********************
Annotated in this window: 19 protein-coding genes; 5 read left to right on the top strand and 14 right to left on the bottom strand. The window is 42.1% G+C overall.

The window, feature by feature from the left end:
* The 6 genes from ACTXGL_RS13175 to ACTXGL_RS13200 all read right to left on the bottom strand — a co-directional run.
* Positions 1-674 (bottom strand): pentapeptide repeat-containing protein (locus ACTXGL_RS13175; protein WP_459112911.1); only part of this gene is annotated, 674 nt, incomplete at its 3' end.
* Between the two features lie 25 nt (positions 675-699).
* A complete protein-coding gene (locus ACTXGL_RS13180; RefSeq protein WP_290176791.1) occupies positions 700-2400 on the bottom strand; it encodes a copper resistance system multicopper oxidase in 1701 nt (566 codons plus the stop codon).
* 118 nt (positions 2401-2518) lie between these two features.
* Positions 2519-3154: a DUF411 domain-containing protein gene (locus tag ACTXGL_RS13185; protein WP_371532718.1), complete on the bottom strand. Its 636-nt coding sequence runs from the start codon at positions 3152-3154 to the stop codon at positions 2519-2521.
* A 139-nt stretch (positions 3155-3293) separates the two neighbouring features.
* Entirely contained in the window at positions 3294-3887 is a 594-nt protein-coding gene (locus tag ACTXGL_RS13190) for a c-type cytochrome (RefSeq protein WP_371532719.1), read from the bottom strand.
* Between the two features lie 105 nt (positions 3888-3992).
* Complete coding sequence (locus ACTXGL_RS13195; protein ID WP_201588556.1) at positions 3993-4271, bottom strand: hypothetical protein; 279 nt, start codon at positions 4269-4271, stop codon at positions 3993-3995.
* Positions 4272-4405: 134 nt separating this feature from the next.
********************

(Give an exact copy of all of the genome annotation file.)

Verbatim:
Annotated in this window: 19 protein-coding genes; 5 read left to right on the top strand and 14 right to left on the bottom strand. The window is 42.1% G+C overall.

The window, feature by feature from the left end:
* The 6 genes from ACTXGL_RS13175 to ACTXGL_RS13200 all read right to left on the bottom strand — a co-directional run.
* Positions 1-674 (bottom strand): pentapeptide repeat-containing protein (locus ACTXGL_RS13175; protein WP_459112911.1); only part of this gene is annotated, 674 nt, incomplete at its 3' end.
* Between the two features lie 25 nt (positions 675-699).
* A complete protein-coding gene (locus ACTXGL_RS13180; RefSeq protein WP_290176791.1) occupies positions 700-2400 on the bottom strand; it encodes a copper resistance system multicopper oxidase in 1701 nt (566 codons plus the stop codon).
* 118 nt (positions 2401-2518) lie between these two features.
* Positions 2519-3154: a DUF411 domain-containing protein gene (locus tag ACTXGL_RS13185; protein WP_371532718.1), complete on the bottom strand. Its 636-nt coding sequence runs from the start codon at positions 3152-3154 to the stop codon at positions 2519-2521.
* A 139-nt stretch (positions 3155-3293) separates the two neighbouring features.
* Entirely contained in the window at positions 3294-3887 is a 594-nt protein-coding gene (locus tag ACTXGL_RS13190) for a c-type cytochrome (RefSeq protein WP_371532719.1), read from the bottom strand.
* Between the two features lie 105 nt (positions 3888-3992).
* Complete coding sequence (locus ACTXGL_RS13195; protein ID WP_201588556.1) at positions 3993-4271, bottom strand: hypothetical protein; 279 nt, start codon at positions 4269-4271, stop codon at positions 3993-3995.
* Positions 4272-4405: 134 nt separating this feature from the next.